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"Blue Straggler" Stars Cannibalize to Stay Young

Anne Minard
for National Geographic News
January 23, 2009
 
It's a star-eat-star universe out there.

Old stars known as blue stragglers keep the appearance of youth by stealing mass from other stars, according to new research.

Christian Knigge of Southampton University in the U.K. and colleagues think most blue stragglers are members of binary star pairs that gradually pull matter from their partners.

This cosmic cannibalism allows smaller, aging stars to swell to sunlike proportions, extending their lives by hundreds of millions of years.

According to the study authors, the new finding refutes a leading theory that such rebirths were the results of stellar collisions.

"Personally, I always actually liked the idea … that stars like our sun might literally smash into each other and form a new, more massive star," Knigge said of the opposing theory.

"Compared to that, even stellar cannibalism seems almost pedestrian."

Fountain of Youth

Astronomers have been puzzling over blue stragglers for more than five decades, because the stars are suspiciously young-looking and overweight for their ages.

Most blue stragglers are stars with the same to twice as much mass as our sun. They are found in globular clusters—gravitationally bound groups of roughly a hundred thousand stars that are thought to be about 12 billion years old. (See a Hubble picture of globular cluster M13.)

A typical star similar in mass to the sun should live for only a few billion years. That means if a given blue straggler formed with the rest of its star cluster, it should have died billions of years ago, Knigge said.

To try and solve the mystery, Knigge and colleague examined blue stragglers in 56 globular clusters.

In a paper published last week in the journal Nature, the researchers report a strong link between the total number of blue stragglers and the mass of a cluster's core, the dense central region of stars.

"Cluster cores containing more stars contain more blue stragglers," Knigge said. And the more massive a cluster, the higher number of binary pairs it contains.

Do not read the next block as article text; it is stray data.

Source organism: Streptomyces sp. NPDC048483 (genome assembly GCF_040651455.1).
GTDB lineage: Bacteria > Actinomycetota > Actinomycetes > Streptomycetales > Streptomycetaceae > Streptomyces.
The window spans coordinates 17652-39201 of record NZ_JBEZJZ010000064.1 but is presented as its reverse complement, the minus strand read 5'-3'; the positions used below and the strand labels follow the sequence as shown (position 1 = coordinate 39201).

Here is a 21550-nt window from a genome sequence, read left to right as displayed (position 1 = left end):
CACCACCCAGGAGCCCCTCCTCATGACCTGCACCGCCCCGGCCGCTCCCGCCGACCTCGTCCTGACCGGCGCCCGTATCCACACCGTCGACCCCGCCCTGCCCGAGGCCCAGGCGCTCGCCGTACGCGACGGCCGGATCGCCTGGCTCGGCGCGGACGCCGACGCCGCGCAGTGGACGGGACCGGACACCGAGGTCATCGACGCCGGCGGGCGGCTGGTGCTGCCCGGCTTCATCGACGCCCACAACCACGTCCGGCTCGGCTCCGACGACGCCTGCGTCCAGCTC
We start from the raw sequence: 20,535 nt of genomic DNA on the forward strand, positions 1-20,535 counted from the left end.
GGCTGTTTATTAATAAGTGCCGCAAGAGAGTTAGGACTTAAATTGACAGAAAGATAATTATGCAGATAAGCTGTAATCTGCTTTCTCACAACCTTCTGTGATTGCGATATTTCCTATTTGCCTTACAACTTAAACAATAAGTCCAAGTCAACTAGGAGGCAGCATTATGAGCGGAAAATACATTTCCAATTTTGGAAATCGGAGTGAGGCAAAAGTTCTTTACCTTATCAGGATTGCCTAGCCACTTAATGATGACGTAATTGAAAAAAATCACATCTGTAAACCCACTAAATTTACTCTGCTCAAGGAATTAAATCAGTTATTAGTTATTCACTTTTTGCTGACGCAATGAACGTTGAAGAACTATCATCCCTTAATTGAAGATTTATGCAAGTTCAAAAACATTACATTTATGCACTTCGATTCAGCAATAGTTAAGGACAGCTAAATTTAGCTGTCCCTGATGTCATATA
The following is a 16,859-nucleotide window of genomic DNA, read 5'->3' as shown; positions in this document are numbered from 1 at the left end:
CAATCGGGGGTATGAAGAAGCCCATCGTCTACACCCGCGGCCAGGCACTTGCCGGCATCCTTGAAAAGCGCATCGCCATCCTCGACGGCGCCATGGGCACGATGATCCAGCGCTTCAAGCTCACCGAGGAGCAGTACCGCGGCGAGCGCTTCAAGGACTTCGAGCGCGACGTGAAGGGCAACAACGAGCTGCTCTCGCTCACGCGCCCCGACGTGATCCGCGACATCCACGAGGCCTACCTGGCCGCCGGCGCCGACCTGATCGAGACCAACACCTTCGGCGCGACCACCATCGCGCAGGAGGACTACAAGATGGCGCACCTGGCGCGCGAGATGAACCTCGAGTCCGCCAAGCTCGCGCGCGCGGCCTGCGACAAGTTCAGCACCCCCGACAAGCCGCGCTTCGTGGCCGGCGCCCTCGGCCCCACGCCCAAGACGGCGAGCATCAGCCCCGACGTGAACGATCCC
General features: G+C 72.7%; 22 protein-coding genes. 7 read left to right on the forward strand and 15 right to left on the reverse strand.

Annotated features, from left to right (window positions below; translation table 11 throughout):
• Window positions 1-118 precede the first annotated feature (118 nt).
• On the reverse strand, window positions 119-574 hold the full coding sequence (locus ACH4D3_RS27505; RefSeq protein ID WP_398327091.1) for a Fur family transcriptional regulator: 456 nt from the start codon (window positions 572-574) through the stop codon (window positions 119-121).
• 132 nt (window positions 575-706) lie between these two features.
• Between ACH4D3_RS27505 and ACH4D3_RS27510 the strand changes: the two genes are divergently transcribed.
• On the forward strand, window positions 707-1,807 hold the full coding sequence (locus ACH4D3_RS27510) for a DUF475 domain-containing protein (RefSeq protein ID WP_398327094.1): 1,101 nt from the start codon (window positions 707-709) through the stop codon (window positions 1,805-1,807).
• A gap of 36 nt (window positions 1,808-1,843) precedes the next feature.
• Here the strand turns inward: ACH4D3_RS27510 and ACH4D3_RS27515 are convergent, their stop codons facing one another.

"We see a lot of blue stragglers even in massive cores that have low collision rates," he added.

Michael Rich, an astrophysicist at the University of California, Los Angeles, said the paper reports "the first sensible correlation" between the number of blue stragglers and a property of globular clusters, in this case, core mass.

Rich noted that a 2007 study published in the journal Astronomy and Astrophysics used different methods to also suggest that blue stragglers arise from binary pairs instead of collisions.

"As the understanding of blue stragglers increases, it becomes possible to use these stars to understand important things about the origins of stellar populations," Rich added.

Life of a Straggler

Knigge and his team are now engaged in work to determine whether the binary pairs that tend to form blue stragglers have special life histories, such as close encounters or collisions with other binaries or single stars.

Study co-author Alison Sills, an astrophysicist at McMaster University in Ontario, is also investigating the way binaries can transform themselves into blue stragglers and what those blue stragglers should look like.

Finally, Knigge said, further observation with tools such as the Hubble Space Telescope should help confirm the team's findings.

"Determining parameters like spin rates and abundances for a large number of blue stragglers will definitely help unravel their origin," he said.
 

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